in Elysium towards the gates of Dis.
The light was pale,
    compounding dawn and twilight,
a haze made immaterial
    the hillside banked with myrtle and oxalis.
A stream ran there,
  thin tributary to Lethe
  forbidden to the living to drink.
I knew I'd never find you if I tarried
   but searched the windless banks beside the stream.
There, at a meander,
  grew a leafless tree and beside it
the rosebush half submerged in bramble.
Such a sense of hindrance
  under the heavy sunlight slowed my progress
  that I wondered if I'd ever reach my goal.
Do not pluck me
   said the rose upon the rosebush
  What you see is not a guidepost  for the living
  but a memory awaiting  a second death
Let me put my root downwards  into Lethe
  in Elysium towards the gates of Dis.
A wind began to blow.
  I watched as the last petals
   fell away; some scattered downstream.
Euridice is not retrieved to daylight, and Isaac
    is sacrificed time and again.

Monday, May 5, 2014


 These studies were done before the "Baroque Mirror" and the "Black Window" on order to see  test the compositional use of lace. I was very  enamored with flat black versus gloss white, so I saturated masonite with black gesso, and sprayed white gloss enamel through lace upon it; then I painted over this again. In the first I used an emerald green sign painter's enamel.
In the second, I retouched the image with gloss black enamel.

 In the third , I sprayed gloss black over gloss white.
The final study employed a calligraphic brush stroke in brilliant blue enamel over gloss white and gloss black.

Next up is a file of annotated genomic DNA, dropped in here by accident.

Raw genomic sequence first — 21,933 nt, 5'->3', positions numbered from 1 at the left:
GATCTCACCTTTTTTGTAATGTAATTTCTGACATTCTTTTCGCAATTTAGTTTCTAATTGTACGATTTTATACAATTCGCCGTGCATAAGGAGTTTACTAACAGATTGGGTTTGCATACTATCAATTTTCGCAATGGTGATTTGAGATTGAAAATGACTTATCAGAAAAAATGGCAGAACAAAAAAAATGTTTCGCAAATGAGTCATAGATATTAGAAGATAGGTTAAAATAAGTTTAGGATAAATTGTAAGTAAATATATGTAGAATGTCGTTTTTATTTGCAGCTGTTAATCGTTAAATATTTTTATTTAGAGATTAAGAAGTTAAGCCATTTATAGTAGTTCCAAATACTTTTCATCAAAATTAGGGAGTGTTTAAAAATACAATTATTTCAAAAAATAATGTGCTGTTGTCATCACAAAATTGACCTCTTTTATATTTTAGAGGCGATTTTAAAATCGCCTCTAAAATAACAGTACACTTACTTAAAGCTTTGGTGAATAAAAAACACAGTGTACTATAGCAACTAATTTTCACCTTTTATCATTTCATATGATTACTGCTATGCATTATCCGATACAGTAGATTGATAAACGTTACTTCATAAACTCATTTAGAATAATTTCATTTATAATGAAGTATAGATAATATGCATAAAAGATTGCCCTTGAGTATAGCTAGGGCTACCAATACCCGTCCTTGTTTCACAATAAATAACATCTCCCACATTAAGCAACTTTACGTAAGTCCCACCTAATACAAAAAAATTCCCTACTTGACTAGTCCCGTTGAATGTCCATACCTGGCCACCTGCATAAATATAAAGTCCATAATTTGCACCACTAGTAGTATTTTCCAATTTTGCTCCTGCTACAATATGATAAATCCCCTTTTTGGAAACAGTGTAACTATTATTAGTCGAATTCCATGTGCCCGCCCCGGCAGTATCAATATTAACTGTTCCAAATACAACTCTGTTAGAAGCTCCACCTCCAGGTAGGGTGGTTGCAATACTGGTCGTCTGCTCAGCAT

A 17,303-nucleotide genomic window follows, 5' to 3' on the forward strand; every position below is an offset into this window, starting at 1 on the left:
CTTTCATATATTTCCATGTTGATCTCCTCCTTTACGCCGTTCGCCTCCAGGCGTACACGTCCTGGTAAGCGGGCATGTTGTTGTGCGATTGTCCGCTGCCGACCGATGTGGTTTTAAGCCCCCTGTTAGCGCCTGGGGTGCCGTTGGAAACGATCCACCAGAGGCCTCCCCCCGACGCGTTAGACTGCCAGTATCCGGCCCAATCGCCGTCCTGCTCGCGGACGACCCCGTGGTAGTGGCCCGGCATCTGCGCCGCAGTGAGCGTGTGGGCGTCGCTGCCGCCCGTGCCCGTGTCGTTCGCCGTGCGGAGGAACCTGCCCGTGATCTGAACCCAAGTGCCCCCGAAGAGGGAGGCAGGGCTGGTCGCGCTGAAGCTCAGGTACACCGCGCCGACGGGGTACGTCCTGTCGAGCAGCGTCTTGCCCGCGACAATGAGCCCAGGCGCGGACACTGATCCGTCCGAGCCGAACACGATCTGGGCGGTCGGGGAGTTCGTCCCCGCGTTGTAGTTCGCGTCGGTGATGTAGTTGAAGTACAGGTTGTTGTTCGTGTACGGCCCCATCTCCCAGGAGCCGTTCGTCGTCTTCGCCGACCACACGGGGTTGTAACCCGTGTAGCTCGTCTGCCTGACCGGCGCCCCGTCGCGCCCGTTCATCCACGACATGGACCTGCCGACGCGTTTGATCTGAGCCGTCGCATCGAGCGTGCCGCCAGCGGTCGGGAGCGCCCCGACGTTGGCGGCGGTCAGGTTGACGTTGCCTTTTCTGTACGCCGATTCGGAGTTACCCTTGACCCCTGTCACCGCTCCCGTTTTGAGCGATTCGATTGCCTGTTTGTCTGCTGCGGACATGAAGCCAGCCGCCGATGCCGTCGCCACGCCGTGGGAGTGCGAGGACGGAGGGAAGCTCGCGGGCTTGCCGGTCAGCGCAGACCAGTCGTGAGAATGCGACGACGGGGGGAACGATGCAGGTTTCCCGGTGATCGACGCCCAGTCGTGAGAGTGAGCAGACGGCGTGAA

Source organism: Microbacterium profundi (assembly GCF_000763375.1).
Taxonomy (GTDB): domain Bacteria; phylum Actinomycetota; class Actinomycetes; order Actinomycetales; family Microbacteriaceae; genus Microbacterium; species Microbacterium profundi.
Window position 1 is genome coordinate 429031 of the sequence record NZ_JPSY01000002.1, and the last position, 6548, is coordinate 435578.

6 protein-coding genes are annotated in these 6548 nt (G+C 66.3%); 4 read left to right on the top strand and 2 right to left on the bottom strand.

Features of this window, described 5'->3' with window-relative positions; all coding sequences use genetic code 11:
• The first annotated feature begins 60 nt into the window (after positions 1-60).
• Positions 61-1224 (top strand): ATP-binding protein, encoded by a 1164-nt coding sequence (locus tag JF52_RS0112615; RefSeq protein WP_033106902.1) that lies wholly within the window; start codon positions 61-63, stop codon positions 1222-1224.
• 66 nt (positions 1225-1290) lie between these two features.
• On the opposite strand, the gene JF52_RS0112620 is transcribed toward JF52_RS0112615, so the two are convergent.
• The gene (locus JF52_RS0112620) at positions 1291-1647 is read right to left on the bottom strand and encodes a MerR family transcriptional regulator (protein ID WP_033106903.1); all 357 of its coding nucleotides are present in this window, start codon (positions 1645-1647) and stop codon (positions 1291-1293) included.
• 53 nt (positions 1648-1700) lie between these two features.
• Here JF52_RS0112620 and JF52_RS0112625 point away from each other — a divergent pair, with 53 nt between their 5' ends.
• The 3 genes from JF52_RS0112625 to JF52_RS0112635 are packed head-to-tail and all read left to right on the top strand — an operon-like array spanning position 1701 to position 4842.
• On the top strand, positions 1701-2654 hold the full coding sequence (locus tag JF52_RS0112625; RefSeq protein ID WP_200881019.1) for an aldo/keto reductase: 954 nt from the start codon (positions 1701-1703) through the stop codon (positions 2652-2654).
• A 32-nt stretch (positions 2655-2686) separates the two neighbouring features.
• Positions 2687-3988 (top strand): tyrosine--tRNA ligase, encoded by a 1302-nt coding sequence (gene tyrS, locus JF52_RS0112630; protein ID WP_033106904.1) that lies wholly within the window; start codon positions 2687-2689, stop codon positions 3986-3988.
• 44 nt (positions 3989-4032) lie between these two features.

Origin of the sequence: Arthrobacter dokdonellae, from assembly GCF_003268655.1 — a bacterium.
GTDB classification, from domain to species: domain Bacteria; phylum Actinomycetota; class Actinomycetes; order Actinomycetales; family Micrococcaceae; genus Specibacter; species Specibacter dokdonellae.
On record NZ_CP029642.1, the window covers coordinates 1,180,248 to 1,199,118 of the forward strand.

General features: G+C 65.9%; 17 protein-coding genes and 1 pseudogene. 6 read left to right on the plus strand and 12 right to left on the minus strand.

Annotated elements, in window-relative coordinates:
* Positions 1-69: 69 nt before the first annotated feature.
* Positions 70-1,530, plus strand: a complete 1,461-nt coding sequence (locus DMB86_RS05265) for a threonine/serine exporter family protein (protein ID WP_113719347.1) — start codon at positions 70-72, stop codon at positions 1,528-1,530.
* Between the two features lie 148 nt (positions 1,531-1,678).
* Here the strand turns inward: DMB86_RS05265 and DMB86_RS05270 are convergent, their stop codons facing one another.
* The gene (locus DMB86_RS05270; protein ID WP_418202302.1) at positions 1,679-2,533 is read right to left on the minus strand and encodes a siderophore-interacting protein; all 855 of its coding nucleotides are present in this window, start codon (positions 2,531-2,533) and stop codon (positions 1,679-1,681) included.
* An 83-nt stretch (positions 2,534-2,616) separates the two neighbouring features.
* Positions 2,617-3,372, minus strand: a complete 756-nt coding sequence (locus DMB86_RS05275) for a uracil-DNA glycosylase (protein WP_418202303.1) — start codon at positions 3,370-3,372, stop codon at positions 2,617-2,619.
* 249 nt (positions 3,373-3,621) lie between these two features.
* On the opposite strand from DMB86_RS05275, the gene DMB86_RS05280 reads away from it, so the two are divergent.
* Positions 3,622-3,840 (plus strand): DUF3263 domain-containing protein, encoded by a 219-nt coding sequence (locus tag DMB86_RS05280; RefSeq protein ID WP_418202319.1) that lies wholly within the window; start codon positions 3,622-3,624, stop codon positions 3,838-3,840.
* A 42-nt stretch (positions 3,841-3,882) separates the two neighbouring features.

I was aiming  for the effect of an after-image, or a photographic negative, or a ghost.(1994)

Thursday, May 1, 2014


What I hoped to achieve with these small pieces was an
infinite shimmer between "letters of the alphabet" and the "text", much as calligraphy and pattern blur together in an Islamic Mirhab, or Prayer Niche. . Originally, I wanted to make these into a scroll  from left to right but it occurred to me that a similar effect might be done from up to down, as is done on this page. Most of these were done in the winter of 2009--2010, but I tossed out more now and then. At one time I went through a Kufic calligraphy derived period, at another something quasi-Aztec. They were begun as a divertissement and then I became fascinating with the notion that no two  pictograms or any page of drawings might be the same.
(I would like to obliterate the margins which blogger puts between these images, so that one drawing might blend into another but alas this can not be done)

  Originally, they were meant as a kind of  memory of the dance floor at the Paradise Garage, and the use of pictograms as a  nod to the late Keith Haring, who I often saw there. There was also a sense of biding adieu to the "lovers of the dance floor"--those charged semi-encounters with perfect strangers known and not known.There was also that sense of the variety of humanity, the belief that each human note has a purpose in the larger whole--it would come over me often in the subway, of all places.

  I also recall a moment in the midst of a bicycle marathon involving ten thousand people which I participated in--the cyclists suddenly seemed synathestically  identified  for me as  the  G major Brandenburg concerto, in a celestial/terrestial dance with God.. Consequently, each pictogram was done as a prayer for all sentient beings.( I am not at all sure of the efficacy of such prayers except to say that is is harder to lose one's temper in traffic  while repeating them than not,and that this may be little but it is something ) 

Mainly,however, I wished to give the oriflammes, sylphs, and salamanders which appear in my earlier drawings a rest. The upshot  is that the pictograms underwent a number of permutations, of which these are  among the earliest types. They were however preceded by a large group of drawings using pictograms on grids. 
There are twenty individual drawings  on this page. The actual size of each drawing is 6" x 8 "/ there are between 300 and 350 pictograms per page, which means there are
6,000 pictograms on this page by the most conservative estimate; I have done not quite two hundred of these drawings.